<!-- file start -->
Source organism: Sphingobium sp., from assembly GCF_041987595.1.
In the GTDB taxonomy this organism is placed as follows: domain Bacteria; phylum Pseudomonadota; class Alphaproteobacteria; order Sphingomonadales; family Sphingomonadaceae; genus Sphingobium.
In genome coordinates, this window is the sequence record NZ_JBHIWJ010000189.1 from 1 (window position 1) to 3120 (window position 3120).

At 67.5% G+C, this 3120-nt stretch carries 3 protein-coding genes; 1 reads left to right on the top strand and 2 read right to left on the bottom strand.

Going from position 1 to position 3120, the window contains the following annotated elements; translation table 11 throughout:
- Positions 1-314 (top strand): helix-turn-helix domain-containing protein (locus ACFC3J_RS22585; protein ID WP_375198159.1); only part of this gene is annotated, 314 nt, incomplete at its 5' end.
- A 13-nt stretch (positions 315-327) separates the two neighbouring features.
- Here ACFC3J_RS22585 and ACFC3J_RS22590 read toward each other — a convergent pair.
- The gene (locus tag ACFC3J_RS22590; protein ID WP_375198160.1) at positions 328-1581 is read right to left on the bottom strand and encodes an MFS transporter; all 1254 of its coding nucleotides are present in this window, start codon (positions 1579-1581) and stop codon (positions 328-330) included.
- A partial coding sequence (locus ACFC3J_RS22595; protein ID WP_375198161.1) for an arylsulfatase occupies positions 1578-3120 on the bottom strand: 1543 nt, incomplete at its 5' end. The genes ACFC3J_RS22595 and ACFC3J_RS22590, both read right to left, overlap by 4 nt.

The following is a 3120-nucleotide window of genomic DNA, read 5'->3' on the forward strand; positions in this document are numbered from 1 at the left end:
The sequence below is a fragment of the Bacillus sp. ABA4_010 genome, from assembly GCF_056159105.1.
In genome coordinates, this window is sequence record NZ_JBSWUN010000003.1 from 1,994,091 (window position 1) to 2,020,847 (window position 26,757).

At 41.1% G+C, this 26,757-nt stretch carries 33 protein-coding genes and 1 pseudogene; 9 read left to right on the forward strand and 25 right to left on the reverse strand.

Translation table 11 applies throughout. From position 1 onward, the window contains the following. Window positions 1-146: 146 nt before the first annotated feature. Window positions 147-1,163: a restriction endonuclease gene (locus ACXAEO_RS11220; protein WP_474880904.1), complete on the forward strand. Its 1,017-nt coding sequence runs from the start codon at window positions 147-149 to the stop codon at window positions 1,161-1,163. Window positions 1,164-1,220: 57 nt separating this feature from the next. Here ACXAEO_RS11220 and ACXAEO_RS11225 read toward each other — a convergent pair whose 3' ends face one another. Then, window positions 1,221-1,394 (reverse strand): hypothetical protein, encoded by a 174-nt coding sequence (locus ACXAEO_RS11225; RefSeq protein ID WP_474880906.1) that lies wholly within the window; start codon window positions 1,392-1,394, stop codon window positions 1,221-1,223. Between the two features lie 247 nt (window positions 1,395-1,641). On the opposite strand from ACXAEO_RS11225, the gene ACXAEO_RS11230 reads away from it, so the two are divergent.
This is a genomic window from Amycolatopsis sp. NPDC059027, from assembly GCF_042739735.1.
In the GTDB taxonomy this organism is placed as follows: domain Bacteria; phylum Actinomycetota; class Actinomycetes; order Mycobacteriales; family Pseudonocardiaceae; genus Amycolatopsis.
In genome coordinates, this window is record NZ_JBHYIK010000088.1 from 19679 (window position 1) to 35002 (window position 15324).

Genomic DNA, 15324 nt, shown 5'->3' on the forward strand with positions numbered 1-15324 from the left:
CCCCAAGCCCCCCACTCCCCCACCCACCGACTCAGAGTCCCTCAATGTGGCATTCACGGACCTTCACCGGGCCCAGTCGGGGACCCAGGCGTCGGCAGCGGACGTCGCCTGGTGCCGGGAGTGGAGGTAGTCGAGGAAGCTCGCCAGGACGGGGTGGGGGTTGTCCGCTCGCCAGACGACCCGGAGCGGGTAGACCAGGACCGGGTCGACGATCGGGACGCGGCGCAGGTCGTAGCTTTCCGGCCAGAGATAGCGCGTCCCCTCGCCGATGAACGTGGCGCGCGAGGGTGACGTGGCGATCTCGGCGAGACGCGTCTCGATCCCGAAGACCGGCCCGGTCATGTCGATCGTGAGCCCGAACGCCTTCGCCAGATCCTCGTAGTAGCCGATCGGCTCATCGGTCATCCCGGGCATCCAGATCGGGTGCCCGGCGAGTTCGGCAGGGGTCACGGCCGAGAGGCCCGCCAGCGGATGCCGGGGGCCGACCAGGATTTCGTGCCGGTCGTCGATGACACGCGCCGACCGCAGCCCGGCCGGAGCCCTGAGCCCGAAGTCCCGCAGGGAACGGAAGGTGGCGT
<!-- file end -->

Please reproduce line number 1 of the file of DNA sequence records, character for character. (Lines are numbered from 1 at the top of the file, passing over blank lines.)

Source organism: Sphingobium sp., from assembly GCF_041987595.1.